As a finalist for an interim seat on the St. Paul City Council, Gary Unger says he would have agreed to step down after the election.
But he’s also supportive of Kassim Busuri, who was picked to fill the Sixth Ward seat and then decided he would run for the seat in November, breaking his pledge to the City Council not to do so.
When Busuri refused to resign his seat, council members sought to limit his power.
Serving the people of the East Side, Unger said, is more important than placating six City Council members. He said Busuri has earned his vote with his work since February.
“I think the council thought they were getting a patsy that they could push around,” said Unger, 77, a retired 3M Co. employee. “They’re finding out he thinks for the people and is doing a job not the way they wanted.”
Busuri is counting on those sentiments in the Sixth Ward, where the abrupt retirement of Dan Bostrom in December opened up the seat in far northeastern St. Paul for the first time in more than 20 years.
“I live here. I know my constituents. They love me, and I love them,” Busuri said in an interview. “When they asked me to run, I had to change my commitment.”
Busuri’s decision has sparked an ongoing debate on social media and throughout the Sixth Ward. Is it a sign of dedication to a consistently underserved community or another example of a politician saying one thing and doing another?
To John Wade, a Sixth Ward resident for 45 years, it’s the latter.
“If he goes back on his word, why do you want him in office?” Wade said. “You can’t trust what he’s going to say.”
But Richard Kramer, a longtime ward resident who also is chairman of the St. Paul Charter Commission, doesn’t see it that way. In the end, he said Busuri’s responsiveness to constituents and attention to detail show he’s a council member the ward needs. Why give that up because of an arbitrary agreement with people who don’t live in the area?
“The City Council shouldn’t be asking people to make promises that are impossible to enforce,” Kramer said. “I have never understood this [appointment] process. You assume they want to pick the best people for the job, but then they don’t want those people to run?”
For years, the council has appointed interim members to fill unexpired terms on the condition that the interim members do not seek the seat in the next election. City Attorney Lyndsey Olson said the idea, while not legally binding, is to prevent an appointee from gaining an unfair advantage — such as name recognition — in winning the seat.
It didn’t used to be that way. Marie Grimm was a 32-year-old policy aide to Sixth Ward Council Member Karl Neid in 1992 when Neid died of a heart attack. She was appointed in May to complete his term and won a special election that November. No one asked for a promise not to run, Grimm said. “In fact, it was quite the opposite.”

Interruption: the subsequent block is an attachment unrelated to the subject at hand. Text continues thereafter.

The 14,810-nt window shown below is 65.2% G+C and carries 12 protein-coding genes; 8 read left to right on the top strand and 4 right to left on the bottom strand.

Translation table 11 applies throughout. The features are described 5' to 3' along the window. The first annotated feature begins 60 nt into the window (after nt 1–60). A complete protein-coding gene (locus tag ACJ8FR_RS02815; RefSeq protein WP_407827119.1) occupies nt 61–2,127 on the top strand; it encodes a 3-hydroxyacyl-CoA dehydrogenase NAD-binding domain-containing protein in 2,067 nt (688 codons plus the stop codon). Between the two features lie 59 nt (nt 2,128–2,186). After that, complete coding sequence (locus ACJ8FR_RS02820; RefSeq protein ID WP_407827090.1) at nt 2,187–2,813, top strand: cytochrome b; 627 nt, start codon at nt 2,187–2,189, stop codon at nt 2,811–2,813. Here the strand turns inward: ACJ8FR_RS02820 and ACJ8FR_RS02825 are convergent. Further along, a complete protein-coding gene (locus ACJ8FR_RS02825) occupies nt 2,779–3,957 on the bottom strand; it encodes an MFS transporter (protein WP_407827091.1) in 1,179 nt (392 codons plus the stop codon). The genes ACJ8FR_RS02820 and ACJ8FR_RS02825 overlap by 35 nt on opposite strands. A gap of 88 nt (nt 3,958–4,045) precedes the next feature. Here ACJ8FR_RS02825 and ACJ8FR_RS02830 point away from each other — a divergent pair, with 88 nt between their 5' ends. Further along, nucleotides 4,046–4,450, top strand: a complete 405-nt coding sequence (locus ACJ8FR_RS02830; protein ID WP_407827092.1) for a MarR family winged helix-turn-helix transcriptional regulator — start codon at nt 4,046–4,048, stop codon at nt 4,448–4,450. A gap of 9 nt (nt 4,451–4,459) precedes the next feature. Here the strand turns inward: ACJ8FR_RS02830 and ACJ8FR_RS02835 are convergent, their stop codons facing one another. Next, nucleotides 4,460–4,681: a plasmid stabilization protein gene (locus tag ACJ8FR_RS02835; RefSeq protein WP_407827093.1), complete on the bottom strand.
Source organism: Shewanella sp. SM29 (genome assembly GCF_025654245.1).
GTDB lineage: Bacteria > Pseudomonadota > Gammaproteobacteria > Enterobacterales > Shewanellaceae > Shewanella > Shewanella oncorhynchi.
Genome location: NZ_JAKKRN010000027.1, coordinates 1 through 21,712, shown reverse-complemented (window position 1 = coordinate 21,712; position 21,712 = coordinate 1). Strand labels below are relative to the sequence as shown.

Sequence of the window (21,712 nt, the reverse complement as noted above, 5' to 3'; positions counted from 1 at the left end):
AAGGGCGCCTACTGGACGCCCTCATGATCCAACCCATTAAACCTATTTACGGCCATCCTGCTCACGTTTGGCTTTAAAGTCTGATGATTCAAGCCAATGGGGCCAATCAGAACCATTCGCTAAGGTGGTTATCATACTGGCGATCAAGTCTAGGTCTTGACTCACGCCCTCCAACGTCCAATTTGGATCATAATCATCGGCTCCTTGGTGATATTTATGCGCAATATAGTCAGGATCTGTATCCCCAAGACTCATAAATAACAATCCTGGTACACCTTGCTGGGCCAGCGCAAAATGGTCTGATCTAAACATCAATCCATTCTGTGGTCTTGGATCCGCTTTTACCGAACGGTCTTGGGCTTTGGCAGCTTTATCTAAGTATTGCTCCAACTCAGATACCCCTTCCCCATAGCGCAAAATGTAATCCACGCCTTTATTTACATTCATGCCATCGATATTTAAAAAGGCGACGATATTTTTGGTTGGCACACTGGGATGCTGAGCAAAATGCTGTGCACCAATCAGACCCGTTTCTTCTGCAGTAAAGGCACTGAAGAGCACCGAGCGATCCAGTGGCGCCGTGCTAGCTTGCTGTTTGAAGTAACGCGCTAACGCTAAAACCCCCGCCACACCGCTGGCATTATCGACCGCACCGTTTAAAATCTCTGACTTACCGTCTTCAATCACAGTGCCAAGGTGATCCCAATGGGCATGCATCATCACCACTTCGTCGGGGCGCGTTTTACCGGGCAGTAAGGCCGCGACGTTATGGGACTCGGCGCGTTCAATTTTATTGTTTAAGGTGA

Her peers considered Grimm’s first months as on-the-job training, she said.
“There is value to letting that person run. It’s such a hard job,” she said. “I think [Busuri’s] decision of having the voters decide is a good one. Whether it’s a promise made and not kept, well, we’ve had a lot of those lately.”
It didn’t take long for Busuri to face reprisals. Less than a week after he announced he’s running, he was removed from a council work group on public safety. His name was also removed from a recent Housing and Redevelopment Authority agenda, where he had been listed as a sponsor for a housing development in his ward.
Other council members, as well as some of Busuri’s fellow candidates in the Sixth Ward race, have called for him to either resign his position or suspend his campaign. He has said he will do neither.
Earlier this week, Alexander Bourne, a former entrepreneur running for the Sixth Ward seat, was at his campaign headquarters talking to new area resident Andrew Williams about how to restore residents’ faith in the political process.
“I think it’s really unfortunate,” Bourne said of Busuri’s going back on his word. “If he’s broken the trust of his peers, how effective can he be? It’s really disturbing all the way around.”
Terri Thao, who announced months ago that she is seeking the council seat, said she knows no one who is happy with Busuri’s decision. In a race that provides a real opportunity for a changing of the guard on the East Side, she said, Busuri is falling back on politics as usual — taking advantage of incumbency that he didn’t earn in an election.
“Integrity means a lot,” Thao said. “If he really felt the need to run, run with the rest of us. But don’t do it under the guise of already being seated as the interim.”
Nelsie Yang, who started her campaign nine months ago, said she knows some area residents like the idea of Busuri running for the seat. But “he’s really damaged the integrity of the process.”
Pat Hill has lived in the ward for 47 years and supports Yang.
“[Busuri] ought to be able to change his mind. But there is a right way and a wrong way,” Hill said. “If he runs, he should step down from the appointment. Now, he has the advantage as an incumbent. And he’s attempting to build on that advantage for the November election. I object to that.”
Busuri said he is unfazed by the criticism and is focused on his work, including the possible redevelopment of the 112-acre Hillcrest Golf Club.
“When I first came in, I was thinking I was just going to be a caretaker of the seat,” he said. “But I saw the yearning and the want of the community. There is so much need and they have felt they’ve been left behind and no one is listening to them. I am.”